On the topic of photography, here's Owen Williams on the latest out of Snap:
These new “filters” are driven by the community — any user can invent one using free software — allowing creators to make a mark on the physical world by intimately tying it with the digital one. Landmarkers is a genius move, not because it’s weird or perfectly targeted to millennials’ sensibilities — though it is — but because Snapchat wants to redefine the way we think about cameras.
The camera is now the app.
Yep, see above.
That prompts new questions: What is a photo, anyway? Is using software to create a better photo cheating, or is it a natural evolution of the art? The answer, clearly, is that photography has always been fluid and always will be — and that there’s no going back from here.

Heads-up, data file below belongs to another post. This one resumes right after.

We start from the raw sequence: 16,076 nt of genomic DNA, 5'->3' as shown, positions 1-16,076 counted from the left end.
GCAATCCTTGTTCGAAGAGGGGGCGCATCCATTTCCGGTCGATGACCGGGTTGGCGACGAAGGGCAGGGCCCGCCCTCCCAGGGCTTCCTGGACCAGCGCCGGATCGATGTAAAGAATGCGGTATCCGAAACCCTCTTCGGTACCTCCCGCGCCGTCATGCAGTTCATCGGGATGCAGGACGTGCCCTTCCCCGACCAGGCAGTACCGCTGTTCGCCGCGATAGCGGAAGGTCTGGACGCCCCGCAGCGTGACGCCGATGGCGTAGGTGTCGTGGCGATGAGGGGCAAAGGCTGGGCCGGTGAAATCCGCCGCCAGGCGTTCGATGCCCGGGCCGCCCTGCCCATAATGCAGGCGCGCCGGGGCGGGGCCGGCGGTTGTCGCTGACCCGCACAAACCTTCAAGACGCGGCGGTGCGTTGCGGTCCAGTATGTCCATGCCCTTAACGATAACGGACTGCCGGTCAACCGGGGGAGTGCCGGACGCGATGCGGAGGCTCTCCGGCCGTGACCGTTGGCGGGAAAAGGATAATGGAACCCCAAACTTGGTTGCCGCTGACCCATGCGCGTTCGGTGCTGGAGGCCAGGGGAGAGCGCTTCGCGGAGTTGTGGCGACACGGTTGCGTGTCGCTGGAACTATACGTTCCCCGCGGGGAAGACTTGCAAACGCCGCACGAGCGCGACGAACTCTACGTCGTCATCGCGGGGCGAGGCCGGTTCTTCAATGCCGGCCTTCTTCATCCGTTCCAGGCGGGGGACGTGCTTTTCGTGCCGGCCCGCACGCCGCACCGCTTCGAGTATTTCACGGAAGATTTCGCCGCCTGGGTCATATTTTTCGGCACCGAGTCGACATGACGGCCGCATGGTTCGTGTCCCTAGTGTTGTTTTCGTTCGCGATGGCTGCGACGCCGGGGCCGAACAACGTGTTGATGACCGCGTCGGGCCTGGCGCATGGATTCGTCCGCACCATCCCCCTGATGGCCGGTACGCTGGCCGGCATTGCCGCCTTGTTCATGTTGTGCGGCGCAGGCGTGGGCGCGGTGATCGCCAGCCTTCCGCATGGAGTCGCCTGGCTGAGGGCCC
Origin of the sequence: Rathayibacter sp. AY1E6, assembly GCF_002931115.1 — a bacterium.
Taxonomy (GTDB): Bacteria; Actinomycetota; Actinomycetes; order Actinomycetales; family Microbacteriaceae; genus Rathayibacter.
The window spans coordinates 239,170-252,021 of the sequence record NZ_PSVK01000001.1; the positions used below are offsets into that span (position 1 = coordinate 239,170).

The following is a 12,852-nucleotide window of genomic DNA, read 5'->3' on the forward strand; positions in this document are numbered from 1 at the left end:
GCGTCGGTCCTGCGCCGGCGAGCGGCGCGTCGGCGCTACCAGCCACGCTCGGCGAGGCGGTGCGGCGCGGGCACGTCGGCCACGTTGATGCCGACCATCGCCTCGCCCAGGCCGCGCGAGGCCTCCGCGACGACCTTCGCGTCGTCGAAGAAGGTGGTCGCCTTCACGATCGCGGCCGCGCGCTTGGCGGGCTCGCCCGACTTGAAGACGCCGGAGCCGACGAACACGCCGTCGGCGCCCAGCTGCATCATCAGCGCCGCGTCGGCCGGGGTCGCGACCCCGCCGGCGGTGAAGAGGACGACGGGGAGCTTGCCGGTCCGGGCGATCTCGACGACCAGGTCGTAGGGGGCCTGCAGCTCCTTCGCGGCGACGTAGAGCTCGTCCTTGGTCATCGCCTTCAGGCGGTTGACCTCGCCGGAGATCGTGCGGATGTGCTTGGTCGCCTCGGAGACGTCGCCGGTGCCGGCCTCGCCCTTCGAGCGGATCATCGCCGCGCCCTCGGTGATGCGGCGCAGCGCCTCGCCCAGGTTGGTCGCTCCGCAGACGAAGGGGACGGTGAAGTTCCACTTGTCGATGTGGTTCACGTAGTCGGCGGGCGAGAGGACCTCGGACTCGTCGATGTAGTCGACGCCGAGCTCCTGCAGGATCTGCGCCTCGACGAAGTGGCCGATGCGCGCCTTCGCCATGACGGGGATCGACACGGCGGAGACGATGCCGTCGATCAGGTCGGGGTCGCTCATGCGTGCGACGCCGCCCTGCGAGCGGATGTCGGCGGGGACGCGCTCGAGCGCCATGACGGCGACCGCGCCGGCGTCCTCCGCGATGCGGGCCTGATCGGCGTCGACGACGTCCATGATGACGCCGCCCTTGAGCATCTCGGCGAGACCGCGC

This was long a basic argument about digital photos in general... Also, are films without special effects not films?
Augmented reality has long promised similar ideas, but they have never really arrived, because the complexities of location combined with object recognition and spatial tracking is difficult without a lot of data. Access to incredibly precise phone sensors and high-quality photos from every vantage point imaginable was not the expected solution to that problem, but Snapchat was able to quietly build the most powerful understanding of the world around us while we were just sharing photos with friends.
Interesting to think that just as Waze and other such tools are allowing us to map the world in new ways, Snapchat's camera is allowing them to effectively map the world in pictures.Read more...